CAPITAL REGION — Flu cases continued to climb across New York state last week and hit the highest level since 2004, though hospitalizations dropped for the second consecutive week, the state Department of Health reported Thursday.
There were 18,258 laboratory-confirmed cases for the week ending Feb. 17, which officials said was a nine percent increase over the previous week, and the 11th consecutive week of statewide widespread flu activity.
Gov. Andrew Cuomo on Thursday extended an emergency order he issued in January that allows pharmacists to administer flu vaccine to children ages 2 to 18, citing the need for people who aren't yet vaccinated to get the shot.
"As this flu epidemic continues, I again urge New Yorkers to take every precaution to fight this virus and protect themselves and their loved ones," Cuomo said. "We will continue to ensure availability and affordability of the flu vaccine, and I encourage all New Yorkers to take advantage of the expanded access and get vaccinated."
The flu season typically lasts into March. Last week, Cuomo said he will seek funding to reimburse county health departments for half the cost of any additional flu vaccine clinics or other flu prevention measures they are taking. He has also proposed making the authorization for pharmacists to vaccinate minors permanent, though that will require legislation.
The entire nation continues to experience what is being described as one of the first flu seasons in a decade or longer. Since the official Health Department number only includes laboratory-confirmed cases, the actual number of flu cases is believed to be higher.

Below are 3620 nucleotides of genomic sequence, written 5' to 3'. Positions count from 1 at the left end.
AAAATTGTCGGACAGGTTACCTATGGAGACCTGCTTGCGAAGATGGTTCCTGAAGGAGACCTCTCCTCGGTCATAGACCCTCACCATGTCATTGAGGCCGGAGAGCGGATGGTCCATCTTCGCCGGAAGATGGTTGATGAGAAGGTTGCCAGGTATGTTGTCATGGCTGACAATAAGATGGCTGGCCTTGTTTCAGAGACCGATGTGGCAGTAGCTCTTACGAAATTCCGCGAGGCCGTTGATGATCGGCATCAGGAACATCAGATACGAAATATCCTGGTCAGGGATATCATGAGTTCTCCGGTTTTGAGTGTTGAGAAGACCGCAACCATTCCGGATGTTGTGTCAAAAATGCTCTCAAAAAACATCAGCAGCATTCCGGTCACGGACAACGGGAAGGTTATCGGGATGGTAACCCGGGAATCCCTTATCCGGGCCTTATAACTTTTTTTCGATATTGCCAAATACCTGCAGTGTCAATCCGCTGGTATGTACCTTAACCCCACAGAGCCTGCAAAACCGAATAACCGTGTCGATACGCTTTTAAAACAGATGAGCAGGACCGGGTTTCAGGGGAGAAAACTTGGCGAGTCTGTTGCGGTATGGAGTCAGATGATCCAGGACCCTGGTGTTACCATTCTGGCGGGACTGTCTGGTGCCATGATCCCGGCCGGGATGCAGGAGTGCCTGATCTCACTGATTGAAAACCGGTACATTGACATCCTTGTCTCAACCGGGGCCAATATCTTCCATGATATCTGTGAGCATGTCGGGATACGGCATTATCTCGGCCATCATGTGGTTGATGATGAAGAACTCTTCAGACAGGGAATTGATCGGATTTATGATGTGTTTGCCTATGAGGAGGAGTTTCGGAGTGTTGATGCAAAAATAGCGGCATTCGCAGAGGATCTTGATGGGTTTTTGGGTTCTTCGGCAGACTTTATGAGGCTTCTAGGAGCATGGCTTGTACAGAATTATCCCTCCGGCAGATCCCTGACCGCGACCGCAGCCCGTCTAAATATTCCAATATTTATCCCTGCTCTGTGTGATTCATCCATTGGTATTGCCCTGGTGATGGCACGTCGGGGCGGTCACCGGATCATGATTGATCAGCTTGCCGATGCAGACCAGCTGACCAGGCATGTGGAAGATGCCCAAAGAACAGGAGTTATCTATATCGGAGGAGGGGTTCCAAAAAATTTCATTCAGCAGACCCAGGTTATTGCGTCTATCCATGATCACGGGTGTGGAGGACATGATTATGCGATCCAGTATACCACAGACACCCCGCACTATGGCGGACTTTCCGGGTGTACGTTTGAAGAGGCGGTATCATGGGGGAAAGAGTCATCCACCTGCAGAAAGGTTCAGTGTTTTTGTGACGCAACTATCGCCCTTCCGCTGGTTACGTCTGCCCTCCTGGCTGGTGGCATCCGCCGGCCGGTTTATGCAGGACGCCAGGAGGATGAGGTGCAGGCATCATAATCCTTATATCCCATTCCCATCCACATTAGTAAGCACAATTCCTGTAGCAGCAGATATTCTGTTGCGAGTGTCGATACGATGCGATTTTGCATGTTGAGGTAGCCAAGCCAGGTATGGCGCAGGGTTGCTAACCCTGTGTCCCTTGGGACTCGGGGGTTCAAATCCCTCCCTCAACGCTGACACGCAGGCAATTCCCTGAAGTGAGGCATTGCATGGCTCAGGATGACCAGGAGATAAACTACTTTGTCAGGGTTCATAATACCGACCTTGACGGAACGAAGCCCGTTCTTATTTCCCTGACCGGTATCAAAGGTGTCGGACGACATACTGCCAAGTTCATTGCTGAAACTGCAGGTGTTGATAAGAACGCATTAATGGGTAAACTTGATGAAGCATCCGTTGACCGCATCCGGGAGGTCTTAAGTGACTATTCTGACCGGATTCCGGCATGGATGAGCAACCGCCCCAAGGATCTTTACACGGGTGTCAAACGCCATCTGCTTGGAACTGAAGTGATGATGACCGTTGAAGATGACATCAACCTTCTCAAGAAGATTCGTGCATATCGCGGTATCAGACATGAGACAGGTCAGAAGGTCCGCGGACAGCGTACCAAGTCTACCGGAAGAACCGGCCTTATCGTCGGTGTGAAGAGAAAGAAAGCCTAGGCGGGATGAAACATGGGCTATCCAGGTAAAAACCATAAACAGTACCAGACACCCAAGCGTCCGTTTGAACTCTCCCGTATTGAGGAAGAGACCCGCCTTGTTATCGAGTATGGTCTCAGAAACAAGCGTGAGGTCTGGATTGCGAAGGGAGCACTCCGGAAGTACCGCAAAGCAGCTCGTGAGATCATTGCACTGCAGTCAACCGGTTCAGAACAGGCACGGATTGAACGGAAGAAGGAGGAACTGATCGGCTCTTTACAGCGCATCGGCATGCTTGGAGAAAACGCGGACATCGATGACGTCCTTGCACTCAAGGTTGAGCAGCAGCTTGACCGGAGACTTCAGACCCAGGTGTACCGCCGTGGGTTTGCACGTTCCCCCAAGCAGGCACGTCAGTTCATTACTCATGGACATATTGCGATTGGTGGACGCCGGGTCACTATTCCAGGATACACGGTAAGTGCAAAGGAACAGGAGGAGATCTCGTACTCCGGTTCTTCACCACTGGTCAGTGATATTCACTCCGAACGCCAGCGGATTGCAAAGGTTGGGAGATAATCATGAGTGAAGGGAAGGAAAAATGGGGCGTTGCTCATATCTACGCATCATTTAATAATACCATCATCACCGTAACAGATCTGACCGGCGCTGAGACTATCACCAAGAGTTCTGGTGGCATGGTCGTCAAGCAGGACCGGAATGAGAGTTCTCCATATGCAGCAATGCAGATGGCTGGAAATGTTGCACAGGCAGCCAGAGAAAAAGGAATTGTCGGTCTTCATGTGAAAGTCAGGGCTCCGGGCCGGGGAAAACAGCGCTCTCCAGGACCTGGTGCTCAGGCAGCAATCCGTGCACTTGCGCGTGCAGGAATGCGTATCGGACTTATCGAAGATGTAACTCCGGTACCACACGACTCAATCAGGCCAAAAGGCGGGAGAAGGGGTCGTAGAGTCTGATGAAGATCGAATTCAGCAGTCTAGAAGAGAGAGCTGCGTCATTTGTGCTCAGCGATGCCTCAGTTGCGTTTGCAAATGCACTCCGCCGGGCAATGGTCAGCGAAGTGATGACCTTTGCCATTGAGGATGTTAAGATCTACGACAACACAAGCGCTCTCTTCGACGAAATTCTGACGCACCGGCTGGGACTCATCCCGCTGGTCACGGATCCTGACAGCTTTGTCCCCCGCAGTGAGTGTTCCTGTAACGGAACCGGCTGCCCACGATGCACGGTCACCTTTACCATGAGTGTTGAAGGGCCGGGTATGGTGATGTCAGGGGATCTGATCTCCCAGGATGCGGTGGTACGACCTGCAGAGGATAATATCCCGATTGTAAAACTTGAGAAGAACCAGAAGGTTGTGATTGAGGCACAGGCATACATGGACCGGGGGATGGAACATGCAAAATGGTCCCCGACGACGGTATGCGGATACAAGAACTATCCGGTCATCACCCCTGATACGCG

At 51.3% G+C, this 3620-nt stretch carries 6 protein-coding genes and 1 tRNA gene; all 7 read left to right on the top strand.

Despite the increased number of diagnoses, the Health Department said hospitalizations dropped 13 percent, to 2,160. The number of cases dropped three percent the prior week, for the first time in two months, though the total cases continued to rise.
"Even though fewer New Yorkers were hospitalized with influenza last week, New Yorkers must continue to be vigilant," said state Health Commissioner Dr. Howard Zucker.
Hamilton County, in the heart of the Adirondacks and with the smallest population in the state, was the only county to report no new flu cases last week, according to the Health Department. Other than that county, flu is considered widespread across the state.
Among Capital Region counties, Albany and Rensselaer saw the number of diagnosed cases decrease last week, but Saratoga, Schoharie and Schenectady saw more people diagnosed.
The federal Centers for Disease Control, in its most recent update on the flu season last Friday, reported that flu remains widespread across the country.
"Unfortunately, it looks like this flu season continues to be particularly challenging," Dr. Anne Schuchat, acting CDC directorr, said during a conference call last Friday. "Our latest tracking data indicate that influenza activity is still on the rise overall. In fact, we may be on track to beat some recent records."
Officials say the most effective common way to prevent the flu from spreading is by washing hands with soap and hot water.
"Prevention remains the best way to stop the spread of the flu, so get vaccinated if you haven't already, stay home if you are sick, and be sure to practice good hand hygiene," Zucker said in a prepared statement.
Flu cases in the Capital Region
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